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Exhibition Echoes of the Great War: American Experiences of World War I

Dan Smith. Put Fighting Blood in Your Business. Here's His record! Does He Get a Job!—Arthur Woods, Assistant to the Secretary of War [lists the Battles of St. Mihiel and Meuse-Argonne]. Baltimore, New York: Thomsen-Ellis Company, between 1917–1919. Lithograph. Prints and Photographs Division, Library of Congress (180.00.00)
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U.S. Employment Service, Information and Education Service. THE NATION OWES a great debt of gratitude to the soldiers in France and WE WANT THE BOYS HAPPY WHEN THEY COME HOME. HOW? Broadsides,1919. Printed Ephemera Collection, Rare Book and Special Collections Division, Library of Congress (180.01.00, 181.01.00)
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U.S. Employment Service, Information and Education Service. THE NATION OWES a great debt of gratitude to the soldiers in France and WE WANT THE BOYS HAPPY WHEN THEY COME HOME. HOW? Broadsides,1919. Printed Ephemera Collection, Rare Book and Special Collections Division, Library of Congress (180.01.00, 181.01.00)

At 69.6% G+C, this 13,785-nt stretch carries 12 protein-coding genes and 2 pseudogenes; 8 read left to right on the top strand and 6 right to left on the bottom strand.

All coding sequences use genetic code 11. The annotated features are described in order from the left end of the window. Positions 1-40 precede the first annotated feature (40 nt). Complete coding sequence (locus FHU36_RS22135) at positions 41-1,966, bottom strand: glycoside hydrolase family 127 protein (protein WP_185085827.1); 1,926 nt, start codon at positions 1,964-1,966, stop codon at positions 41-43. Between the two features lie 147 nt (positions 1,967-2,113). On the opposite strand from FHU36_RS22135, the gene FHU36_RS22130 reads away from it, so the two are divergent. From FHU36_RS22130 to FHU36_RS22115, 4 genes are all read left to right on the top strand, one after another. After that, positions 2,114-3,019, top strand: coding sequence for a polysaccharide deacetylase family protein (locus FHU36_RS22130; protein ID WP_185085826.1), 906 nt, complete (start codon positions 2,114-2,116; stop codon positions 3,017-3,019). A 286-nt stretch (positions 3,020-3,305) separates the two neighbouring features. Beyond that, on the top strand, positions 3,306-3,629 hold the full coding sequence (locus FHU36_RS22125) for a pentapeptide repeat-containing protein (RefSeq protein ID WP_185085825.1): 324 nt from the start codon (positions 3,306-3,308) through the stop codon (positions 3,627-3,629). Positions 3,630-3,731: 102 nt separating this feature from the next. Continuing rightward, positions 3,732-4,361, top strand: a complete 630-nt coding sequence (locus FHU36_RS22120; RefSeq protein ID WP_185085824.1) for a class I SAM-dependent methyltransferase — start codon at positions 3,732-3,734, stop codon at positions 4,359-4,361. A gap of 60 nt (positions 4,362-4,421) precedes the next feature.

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Does He Get a Job?

After serving their country, returning soldiers needed to be reintegrated into the workforce. In January 1918, an arm of the federal government established in 1907 principally to coordinate and study the influx of immigrant labor was transferred to the Department of Labor as the U.S. Employment Service. The wartime employment service aimed both to assist returning soldiers and to place workers in new jobs created by the war effort. In its first year, the service referred 6 million workers for 10 million job openings and issued broadsides like these to remind the public and employers of the country's obligation to those who had served. After the armistice, funding for the U.S. Employment Service rapidly dwindled. Within a year, the much-smaller service was operating chiefly as a clearinghouse for information.

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